Meals & dishes III

May 31, 2010

As some finds indicate that peas may have been used within the Scandinavian peninsula during the Viking age – e.g. breads near Birka and similar finds – I decided to attempt to do a kind of pea soup as mentioned in Anglo Saxon sources. Although no description of how it was made survives, I chose to get some inspiration from a handful of medieval recipes. However, according to those the peas were supposed to be mashed through a sieve and lacking such an instrument made me skip that step.

After soaking the peas for the night I cooked them quite thoroughly until they were soft enough to be crushed by a spoon. I then took them out in order to mash them, returned them to the pot and added, some local chives (again this variety of onion my be difficult to date back to the Viking age), and some stock, and let it boil for quite some time. It turned out quite well, though looking rather like the ordinary Scandinavian pea soup. However looking closer at the medieval recipes made me realise that I perhaps should have poured of the liquid from the peas for use with some other dishes.

Interestingly enough for this area, peas where sometimes mentioned as the proper companion to Graspois, or salted whale. Would be an interesting combination to try out.


The hole on the side of the marrow-bone

The hole drilled at the short end

Based on the pictures seen in the article mentioned in my former marrow post, I decided to give the approach to boil the marrowbones another try. In this attempt I boiled and simmered the bones together with some of the meat that I cut from the bones for quite a while, in order to cook a meaty stock. As I was aimed at making stock the bones were put into the pot which was filled with cold water. After cooking the bones for well over two hours I took a bone from the pot, and started drilling using one of the smaller drills from the Mästermyr-finds. It was surprisingly easy to drill through the bones. Possibly the bones had lost enough collagen to make them easier to penetrate.

With two holes in the bone the question remained of the most efficient way of extracting the marrow. Although some kind of tool could have been used to scope out the marrow, or it could have been sucked from the bone, the most optimal way seemed to be to simply blow through the hole on the side aiming the other hole towards a bowl in which to collect the marrow. Although it was in no way conclusive that this would be the method used in the Faeroe islands, I find it quite plausible that the bones were drilled in order to extract marrow.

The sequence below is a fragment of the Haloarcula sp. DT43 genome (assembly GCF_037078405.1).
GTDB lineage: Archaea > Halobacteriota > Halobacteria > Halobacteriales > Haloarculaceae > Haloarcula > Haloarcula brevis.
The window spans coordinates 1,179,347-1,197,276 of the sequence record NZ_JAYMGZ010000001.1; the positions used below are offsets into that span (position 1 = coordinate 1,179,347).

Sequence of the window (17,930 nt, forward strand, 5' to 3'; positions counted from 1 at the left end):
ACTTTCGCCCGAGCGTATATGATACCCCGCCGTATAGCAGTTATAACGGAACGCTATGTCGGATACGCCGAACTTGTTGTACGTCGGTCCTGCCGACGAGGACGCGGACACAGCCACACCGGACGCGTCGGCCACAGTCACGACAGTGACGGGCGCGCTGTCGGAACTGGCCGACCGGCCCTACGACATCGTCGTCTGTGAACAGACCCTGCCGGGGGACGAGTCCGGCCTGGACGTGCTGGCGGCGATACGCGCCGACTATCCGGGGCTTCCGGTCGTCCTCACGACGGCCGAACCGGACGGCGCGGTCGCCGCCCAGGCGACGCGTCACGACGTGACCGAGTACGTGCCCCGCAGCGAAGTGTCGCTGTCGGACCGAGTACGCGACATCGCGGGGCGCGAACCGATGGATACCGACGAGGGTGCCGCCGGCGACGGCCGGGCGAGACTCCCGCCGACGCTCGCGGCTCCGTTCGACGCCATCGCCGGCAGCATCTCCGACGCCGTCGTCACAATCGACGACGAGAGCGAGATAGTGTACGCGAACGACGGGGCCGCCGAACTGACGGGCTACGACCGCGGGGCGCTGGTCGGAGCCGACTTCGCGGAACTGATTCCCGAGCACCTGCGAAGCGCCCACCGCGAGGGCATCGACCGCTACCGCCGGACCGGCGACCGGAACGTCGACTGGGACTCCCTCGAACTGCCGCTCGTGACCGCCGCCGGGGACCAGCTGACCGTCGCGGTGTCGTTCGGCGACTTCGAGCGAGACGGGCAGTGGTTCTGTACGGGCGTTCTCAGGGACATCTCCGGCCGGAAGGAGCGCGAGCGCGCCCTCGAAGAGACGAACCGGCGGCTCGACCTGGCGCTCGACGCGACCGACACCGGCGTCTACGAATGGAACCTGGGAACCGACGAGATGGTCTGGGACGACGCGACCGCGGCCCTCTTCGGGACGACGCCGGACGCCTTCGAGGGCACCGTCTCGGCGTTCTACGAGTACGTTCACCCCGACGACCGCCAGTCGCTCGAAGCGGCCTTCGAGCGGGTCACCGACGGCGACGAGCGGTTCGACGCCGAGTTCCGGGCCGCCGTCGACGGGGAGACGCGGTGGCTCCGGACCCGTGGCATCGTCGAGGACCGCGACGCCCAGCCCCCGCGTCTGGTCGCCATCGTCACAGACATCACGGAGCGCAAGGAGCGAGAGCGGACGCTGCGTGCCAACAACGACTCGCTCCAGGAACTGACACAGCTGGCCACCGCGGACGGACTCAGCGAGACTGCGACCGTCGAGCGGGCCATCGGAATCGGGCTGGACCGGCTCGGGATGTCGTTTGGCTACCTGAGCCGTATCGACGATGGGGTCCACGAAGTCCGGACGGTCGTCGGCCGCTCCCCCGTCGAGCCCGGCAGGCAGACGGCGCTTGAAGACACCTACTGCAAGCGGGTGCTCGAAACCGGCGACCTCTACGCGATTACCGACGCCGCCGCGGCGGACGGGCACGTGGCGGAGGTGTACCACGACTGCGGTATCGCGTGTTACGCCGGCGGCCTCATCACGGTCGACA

Meals & dishes II

May 29, 2010

In Lacnuga, an Anglo-Saxon medical text from the tenth or eleventh century, the following small cooking suggestion can be found “wyll in buteran þas wyrte 7 scearfa smale ado . . . beren mela 7 hwites sealtes fela wyl loncge 7 hatne ete” (boil [cropleek] in butter, and shred up . . . add . . . barley meal and plenty of white salt, boil for a long time and eat hot) (Hagen, Ann, 1992, p. 59).

For this possible dish I chose to use a handful of seiersløk (Allium victorialis) which grows outside in the garden (the question if this variety of onions would have been grown during the Viking age should perhaps be the post of another day.)

Anyway, I melted about 150 -200 grams of butter, chopped up the onion leaves and cooked them in the butter, after the mixture had cooked for awhile and the butter started to smell of garlic I added about six handfuls of barley flour. This was left to cook for quite some time. To start with it was rather floury and dry…but after it had cooked for 20 – 30 minutes the consistency started to change and it looked and felt like something between a wet beach and peanutbutter. While it had a slightly sweet smell…it was still somewhat bitter, mainly due to the fact that much of the onionleaves had carbonised during the long cooking.

When repeated I would probably use a bit less flour, remove the onions before adding the barley flour or at least reduce the heat so that it was only simmering. Perhaps some addition of salt would have been a good addition as well.

Meals & dishes I

May 29, 2010

The first meal cooked as part of the experiment can really be seen as an attempt to recreate the poor thralls meal as mentioned in the first stanzas in Rigstula. In this poem Heimdal is visiting the earth and sort of populates it by spending an evening and night with family of different classes. On the first day he visits the family of the thrall and is offered a coarse bread with chaffs and some broth of beef. As I was testing to cook bread on stones or directly in the embers I found this an excellent opportunity to recreate the thralls dinner. For the bread I chose a mixture of barley and linseeds, which gave the bread a certain taste and fullness. The broth or rather stock was based on some salted meat that I had to boil the other day. While rather simple it did turn out to be an acceptable lunch, well if one disregard the lack of ale or other drinks.